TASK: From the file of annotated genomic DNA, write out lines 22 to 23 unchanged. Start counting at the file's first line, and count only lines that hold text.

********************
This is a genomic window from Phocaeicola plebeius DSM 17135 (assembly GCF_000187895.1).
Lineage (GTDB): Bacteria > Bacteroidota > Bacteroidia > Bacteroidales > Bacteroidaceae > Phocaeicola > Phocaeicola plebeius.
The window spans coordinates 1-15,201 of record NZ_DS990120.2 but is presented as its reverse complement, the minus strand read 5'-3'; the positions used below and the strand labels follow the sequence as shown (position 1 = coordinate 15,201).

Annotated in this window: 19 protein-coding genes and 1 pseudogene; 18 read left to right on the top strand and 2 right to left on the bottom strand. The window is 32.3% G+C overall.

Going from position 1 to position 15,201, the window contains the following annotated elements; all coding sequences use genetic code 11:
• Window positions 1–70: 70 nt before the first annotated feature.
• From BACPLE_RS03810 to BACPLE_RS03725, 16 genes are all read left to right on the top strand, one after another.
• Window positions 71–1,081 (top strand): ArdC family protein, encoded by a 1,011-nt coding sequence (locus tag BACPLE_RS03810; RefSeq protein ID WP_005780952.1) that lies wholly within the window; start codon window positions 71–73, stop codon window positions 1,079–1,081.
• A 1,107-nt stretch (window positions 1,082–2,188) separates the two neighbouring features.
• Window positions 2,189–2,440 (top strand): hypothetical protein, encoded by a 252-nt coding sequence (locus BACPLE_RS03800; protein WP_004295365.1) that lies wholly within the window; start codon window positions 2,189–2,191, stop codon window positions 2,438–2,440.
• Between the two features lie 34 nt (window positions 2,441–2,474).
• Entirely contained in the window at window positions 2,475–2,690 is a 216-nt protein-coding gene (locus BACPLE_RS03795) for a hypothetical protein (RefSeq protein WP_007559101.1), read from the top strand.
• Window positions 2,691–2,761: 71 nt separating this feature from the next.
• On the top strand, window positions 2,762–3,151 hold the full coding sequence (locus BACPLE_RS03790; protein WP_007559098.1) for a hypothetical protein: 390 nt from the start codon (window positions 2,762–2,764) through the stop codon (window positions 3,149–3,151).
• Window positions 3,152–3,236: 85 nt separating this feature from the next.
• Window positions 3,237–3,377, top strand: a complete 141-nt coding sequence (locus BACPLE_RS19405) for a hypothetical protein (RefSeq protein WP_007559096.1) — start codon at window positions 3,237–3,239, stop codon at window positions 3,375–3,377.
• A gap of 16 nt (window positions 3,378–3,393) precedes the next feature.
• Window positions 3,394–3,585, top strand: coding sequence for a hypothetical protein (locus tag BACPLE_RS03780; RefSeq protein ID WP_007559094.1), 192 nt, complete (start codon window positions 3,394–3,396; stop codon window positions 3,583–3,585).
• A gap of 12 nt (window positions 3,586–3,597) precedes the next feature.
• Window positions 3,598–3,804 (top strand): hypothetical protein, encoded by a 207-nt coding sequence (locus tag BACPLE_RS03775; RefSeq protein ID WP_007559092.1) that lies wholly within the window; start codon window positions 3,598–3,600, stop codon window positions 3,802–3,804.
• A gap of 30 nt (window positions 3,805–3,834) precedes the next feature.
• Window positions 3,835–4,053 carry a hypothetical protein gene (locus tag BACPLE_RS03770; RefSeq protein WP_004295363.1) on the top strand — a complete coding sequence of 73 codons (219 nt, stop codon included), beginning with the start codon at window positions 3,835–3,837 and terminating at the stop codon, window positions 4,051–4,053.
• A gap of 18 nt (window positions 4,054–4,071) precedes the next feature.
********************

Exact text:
• Window positions 3,835–4,053 carry a hypothetical protein gene (locus tag BACPLE_RS03770; RefSeq protein WP_004295363.1) on the top strand — a complete coding sequence of 73 codons (219 nt, stop codon included), beginning with the start codon at window positions 3,835–3,837 and terminating at the stop codon, window positions 4,051–4,053.
• A gap of 18 nt (window positions 4,054–4,071) precedes the next feature.